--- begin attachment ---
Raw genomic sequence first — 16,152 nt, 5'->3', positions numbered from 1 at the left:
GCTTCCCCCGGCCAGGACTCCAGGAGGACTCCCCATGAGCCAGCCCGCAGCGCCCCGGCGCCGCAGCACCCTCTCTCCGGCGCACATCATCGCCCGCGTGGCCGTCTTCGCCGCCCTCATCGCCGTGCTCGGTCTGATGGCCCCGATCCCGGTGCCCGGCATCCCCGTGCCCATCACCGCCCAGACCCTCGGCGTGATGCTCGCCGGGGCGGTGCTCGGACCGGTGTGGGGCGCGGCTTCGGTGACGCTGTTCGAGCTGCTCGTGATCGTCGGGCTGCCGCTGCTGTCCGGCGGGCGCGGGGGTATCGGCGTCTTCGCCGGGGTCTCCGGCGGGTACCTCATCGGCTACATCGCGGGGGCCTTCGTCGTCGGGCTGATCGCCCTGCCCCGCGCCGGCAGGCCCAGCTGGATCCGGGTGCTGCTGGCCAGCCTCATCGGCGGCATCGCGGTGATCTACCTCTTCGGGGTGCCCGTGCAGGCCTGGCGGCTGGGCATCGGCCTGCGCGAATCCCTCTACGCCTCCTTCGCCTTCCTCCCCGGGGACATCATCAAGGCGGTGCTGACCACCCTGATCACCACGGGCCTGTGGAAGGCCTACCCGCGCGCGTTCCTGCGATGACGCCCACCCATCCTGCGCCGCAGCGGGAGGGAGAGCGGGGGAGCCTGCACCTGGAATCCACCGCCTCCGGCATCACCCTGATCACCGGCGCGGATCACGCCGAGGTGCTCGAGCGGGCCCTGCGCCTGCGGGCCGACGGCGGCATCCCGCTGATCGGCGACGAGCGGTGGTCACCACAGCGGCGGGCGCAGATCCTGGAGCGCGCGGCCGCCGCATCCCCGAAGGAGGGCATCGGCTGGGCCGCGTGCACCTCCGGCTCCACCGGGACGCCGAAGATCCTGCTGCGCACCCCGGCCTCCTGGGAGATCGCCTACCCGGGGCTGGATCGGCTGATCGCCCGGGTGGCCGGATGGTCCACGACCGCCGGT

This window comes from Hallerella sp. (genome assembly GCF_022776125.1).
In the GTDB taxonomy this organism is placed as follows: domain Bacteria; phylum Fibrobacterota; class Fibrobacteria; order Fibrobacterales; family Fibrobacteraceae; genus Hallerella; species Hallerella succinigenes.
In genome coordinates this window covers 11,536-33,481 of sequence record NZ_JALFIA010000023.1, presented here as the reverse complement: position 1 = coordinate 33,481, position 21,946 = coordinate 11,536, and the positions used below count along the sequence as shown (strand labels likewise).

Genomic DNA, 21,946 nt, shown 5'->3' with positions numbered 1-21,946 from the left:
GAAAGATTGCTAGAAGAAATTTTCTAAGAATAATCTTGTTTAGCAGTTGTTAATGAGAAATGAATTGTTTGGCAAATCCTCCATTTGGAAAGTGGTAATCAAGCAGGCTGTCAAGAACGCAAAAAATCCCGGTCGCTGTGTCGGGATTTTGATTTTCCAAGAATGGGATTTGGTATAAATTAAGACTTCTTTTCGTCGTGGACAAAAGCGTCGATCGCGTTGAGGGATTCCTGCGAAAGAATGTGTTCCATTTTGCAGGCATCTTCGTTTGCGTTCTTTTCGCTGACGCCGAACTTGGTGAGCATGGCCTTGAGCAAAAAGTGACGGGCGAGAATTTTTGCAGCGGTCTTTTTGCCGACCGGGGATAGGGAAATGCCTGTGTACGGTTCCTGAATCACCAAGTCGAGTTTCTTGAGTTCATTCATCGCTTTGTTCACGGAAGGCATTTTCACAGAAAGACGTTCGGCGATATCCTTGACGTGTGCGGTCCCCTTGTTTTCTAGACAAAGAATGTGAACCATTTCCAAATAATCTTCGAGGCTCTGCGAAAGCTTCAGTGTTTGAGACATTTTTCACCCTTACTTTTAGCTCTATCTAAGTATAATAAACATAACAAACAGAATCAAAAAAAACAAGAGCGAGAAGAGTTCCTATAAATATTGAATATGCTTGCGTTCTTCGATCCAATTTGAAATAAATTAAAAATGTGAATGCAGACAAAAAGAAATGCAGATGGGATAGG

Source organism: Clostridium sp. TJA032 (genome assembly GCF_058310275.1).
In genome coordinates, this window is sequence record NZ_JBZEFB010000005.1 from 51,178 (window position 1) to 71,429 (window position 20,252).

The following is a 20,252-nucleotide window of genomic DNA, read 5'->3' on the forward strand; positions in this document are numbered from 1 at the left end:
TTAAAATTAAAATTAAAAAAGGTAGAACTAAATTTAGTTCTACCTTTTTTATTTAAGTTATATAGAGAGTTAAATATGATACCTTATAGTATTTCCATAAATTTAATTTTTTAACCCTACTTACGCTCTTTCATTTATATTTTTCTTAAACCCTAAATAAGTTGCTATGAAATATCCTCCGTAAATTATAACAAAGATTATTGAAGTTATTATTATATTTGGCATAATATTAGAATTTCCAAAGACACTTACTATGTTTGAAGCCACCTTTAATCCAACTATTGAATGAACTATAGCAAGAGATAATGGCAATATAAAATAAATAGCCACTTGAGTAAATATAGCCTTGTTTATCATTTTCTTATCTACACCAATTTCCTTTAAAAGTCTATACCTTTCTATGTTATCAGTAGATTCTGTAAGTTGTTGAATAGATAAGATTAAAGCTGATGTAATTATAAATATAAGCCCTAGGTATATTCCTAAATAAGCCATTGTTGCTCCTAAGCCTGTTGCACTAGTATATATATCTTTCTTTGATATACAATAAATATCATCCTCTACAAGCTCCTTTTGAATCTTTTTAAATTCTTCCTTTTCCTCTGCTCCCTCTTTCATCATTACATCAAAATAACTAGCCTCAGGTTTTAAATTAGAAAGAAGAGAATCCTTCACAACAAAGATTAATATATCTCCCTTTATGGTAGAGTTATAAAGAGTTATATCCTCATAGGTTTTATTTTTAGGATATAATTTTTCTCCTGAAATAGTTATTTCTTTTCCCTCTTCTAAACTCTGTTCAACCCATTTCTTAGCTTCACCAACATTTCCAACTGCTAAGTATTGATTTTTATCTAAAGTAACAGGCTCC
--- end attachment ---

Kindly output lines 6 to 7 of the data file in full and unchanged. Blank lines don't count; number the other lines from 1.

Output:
Genomic DNA, 21,946 nt, shown 5'->3' with positions numbered 1-21,946 from the left:
GAAAGATTGCTAGAAGAAATTTTCTAAGAATAATCTTGTTTAGCAGTTGTTAATGAGAAATGAATTGTTTGGCAAATCCTCCATTTGGAAAGTGGTAATCAAGCAGGCTGTCAAGAACGCAAAAAATCCCGGTCGCTGTGTCGGGATTTTGATTTTCCAAGAATGGGATTTGGTATAAATTAAGACTTCTTTTCGTCGTGGACAAAAGCGTCGATCGCGTTGAGGGATTCCTGCGAAAGAATGTGTTCCATTTTGCAGGCATCTTCGTTTGCGTTCTTTTCGCTGACGCCGAACTTGGTGAGCATGGCCTTGAGCAAAAAGTGACGGGCGAGAATTTTTGCAGCGGTCTTTTTGCCGACCGGGGATAGGGAAATGCCTGTGTACGGTTCCTGAATCACCAAGTCGAGTTTCTTGAGTTCATTCATCGCTTTGTTCACGGAAGGCATTTTCACAGAAAGACGTTCGGCGATATCCTTGACGTGTGCGGTCCCCTTGTTTTCTAGACAAAGAATGTGAACCATTTCCAAATAATCTTCGAGGCTCTGCGAAAGCTTCAGTGTTTGAGACATTTTTCACCCTTACTTTTAGCTCTATCTAAGTATAATAAACATAACAAACAGAATCAAAAAAAACAAGAGCGAGAAGAGTTCCTATAAATATTGAATATGCTTGCGTTCTTCGATCCAATTTGAAATAAATTAAAAATGTGAATGCAGACAAAAAGAAATGCAGATGGGATAGG